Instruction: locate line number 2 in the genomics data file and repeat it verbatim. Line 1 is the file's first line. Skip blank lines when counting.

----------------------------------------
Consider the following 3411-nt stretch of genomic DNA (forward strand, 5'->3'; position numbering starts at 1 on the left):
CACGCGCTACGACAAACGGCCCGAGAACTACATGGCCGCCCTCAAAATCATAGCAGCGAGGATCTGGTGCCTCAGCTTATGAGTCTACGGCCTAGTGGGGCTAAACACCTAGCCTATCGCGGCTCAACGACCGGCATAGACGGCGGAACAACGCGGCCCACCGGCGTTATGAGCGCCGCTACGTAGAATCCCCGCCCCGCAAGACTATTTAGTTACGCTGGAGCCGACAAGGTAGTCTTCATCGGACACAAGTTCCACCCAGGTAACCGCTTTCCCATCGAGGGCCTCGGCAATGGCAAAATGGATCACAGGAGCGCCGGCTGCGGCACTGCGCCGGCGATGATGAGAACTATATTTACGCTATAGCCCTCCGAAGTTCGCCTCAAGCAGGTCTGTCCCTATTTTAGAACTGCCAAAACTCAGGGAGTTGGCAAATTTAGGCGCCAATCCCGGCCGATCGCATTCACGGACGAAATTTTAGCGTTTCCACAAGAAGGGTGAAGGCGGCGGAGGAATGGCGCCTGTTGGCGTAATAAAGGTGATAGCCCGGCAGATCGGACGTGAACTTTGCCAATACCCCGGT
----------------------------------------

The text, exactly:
CACGCGCTACGACAAACGGCCCGAGAACTACATGGCCGCCCTCAAAATCATAGCAGCGAGGATCTGGTGCCTCAGCTTATGAGTCTACGGCCTAGTGGGGCTAAACACCTAGCCTATCGCGGCTCAACGACCGGCATAGACGGCGGAACAACGCGGCCCACCGGCGTTATGAGCGCCGCTACGTAGAATCCCCGCCCCGCAAGACTATTTAGTTACGCTGGAGCCGACAAGGTAGTCTTCATCGGACACAAGTTCCACCCAGGTAACCGCTTTCCCATCGAGGGCCTCGGCAATGGCAAAATGGATCACAGGAGCGCCGGCTGCGGCACTGCGCCGGCGATGATGAGAACTATATTTACGCTATAGCCCTCCGAAGTTCGCCTCAAGCAGGTCTGTCCCTATTTTAGAACTGCCAAAACTCAGGGAGTTGGCAAATTTAGGCGCCAATCCCGGCCGATCGCATTCACGGACGAAATTTTAGCGTTTCCACAAGAAGGGTGAAGGCGGCGGAGGAATGGCGCCTGTTGGCGTAATAAAGGTGATAGCCCGGCAGATCGGACGTGAACTTTGCCAATACCCCGGT